There are several plotlines in the story. The first one is evident. It is the indifference of bid businesses and corporations when it comes to gaining economic benefits. They are not afraid to replace ordinary people with the living dead and introduce them to the mass market. However, companies ignore the potential negative consequences connected to both riots of those who became unemployed and the dead. At the same time, there is a slight hint at the role of men in society as well as the functions played by women. It is seen in gender equality, as there were equal opportunities for both men and women to bring their career aspirations to life. Courtney, Daniel’s friend and lower, outperformed him in career, which means that social discrimination is the only kind of bias remaining in the modern society (Adams, 2013; Dozois & Dann, 2014).
That said, The Dead is different from the other two stories in terms of portraying zombies and the way they affect people’s lives. Nevertheless, it still points to relations between men and women as well as makes a reader question what is the purpose of living and whether the zombies portrayed in the story are indeed created or they are what people turned into under the influence of big businesses and their strive for money.
In conclusion, it is essential to focus on similarities and differences between the three short stories. To begin with, there are some significant contrasts between the manners of portraying zombies. That said, even though in all three stories, they were depicted as the corpses, in the first two, zombies are a threat to mankind because they feed upon people, while in the last story, they are artificially created to benefit the economy and big businesses, More than that, there is a difference in the interrelations between ordinary people and zombie due to the fact that in the third story, people and zombies coexist, while in the first two, there is a constant battle for survival between them. Furthermore, the causes of a zombie apocalypse are differing: in the first story, it is the result of the global warming; in the second work, it is connected to the alien invasion; in the third story, there is only the risk of the potential apocalypse. Finally, the works of literature share different messages. From this perspective, the first story focuses on women rights, the second one addresses gender roles, while the third piece of writing questions the current world order and the influence of economy on human life.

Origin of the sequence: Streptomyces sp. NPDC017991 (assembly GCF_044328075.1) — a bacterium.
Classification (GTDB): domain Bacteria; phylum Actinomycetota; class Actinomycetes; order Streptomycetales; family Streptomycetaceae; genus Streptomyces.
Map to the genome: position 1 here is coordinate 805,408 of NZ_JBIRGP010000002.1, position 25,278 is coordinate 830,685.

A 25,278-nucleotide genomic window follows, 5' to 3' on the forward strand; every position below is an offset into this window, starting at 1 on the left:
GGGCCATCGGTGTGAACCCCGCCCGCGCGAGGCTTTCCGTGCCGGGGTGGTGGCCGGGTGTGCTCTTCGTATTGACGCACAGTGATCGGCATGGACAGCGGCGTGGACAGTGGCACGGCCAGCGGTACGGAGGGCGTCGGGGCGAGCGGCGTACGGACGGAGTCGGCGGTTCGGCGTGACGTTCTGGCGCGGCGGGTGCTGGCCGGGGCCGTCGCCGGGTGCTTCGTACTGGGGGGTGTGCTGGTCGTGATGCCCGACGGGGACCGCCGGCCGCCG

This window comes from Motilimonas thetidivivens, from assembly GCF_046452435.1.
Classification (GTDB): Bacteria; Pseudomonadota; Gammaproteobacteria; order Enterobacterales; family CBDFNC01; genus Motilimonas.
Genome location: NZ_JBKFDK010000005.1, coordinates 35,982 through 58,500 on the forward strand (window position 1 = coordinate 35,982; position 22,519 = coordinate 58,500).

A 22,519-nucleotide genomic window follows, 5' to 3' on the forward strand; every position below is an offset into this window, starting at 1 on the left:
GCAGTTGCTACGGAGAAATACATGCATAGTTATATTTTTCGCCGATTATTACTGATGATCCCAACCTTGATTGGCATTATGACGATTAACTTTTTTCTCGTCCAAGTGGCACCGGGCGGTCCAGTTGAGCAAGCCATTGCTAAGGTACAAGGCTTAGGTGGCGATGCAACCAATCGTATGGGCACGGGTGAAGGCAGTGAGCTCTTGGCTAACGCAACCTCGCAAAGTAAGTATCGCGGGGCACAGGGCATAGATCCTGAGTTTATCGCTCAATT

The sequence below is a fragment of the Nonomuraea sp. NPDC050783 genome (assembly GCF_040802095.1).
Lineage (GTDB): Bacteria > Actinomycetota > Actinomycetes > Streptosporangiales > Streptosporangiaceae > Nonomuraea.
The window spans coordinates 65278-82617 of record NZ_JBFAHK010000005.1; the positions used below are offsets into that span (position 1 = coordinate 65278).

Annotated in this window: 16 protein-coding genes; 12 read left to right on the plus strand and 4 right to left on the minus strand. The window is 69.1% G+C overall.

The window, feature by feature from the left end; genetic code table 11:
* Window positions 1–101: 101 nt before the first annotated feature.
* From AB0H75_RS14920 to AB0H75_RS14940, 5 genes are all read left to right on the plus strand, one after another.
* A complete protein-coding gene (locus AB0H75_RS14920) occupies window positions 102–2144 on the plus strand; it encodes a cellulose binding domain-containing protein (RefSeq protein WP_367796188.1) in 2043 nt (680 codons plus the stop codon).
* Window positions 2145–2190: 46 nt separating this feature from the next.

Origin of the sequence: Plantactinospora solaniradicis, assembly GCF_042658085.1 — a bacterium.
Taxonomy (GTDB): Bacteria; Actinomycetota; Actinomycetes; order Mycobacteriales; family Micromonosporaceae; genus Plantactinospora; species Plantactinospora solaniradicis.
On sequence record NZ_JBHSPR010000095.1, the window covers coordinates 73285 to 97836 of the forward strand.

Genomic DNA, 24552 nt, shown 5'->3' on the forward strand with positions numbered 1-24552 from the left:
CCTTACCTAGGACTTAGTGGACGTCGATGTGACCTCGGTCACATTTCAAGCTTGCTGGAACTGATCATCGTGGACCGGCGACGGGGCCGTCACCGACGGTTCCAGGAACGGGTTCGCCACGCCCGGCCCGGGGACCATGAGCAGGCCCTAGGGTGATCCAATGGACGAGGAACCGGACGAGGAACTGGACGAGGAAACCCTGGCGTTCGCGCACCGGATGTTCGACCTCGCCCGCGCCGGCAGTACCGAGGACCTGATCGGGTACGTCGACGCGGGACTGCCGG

Still, it is critical to point to some significant similarities between the three stories. First and foremost, gender roles are highlighted. At the same time, all of the literature works point to the inner strength of women and the criticality of collaboration. Finally, in case of viewing and investigating them altogether, the very essence of life and the sense of being are questioned, which stimulates a reader to think and search for a profound meaning of the written words.
Adams, J. J. (2013). The living dead. London: Orbit Books.
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Dozois, G., & Dann, J. (2013). Future sports. Wake Forest, NC: Baen Books.
Jones, S. (2010). The dead that walk: Zombie stories. Berkeley, CA: ReadHowYouWant.
Thomas, G. (2013). Science fiction and speculative fiction: Challenging genres. Greenville, SC: Springer.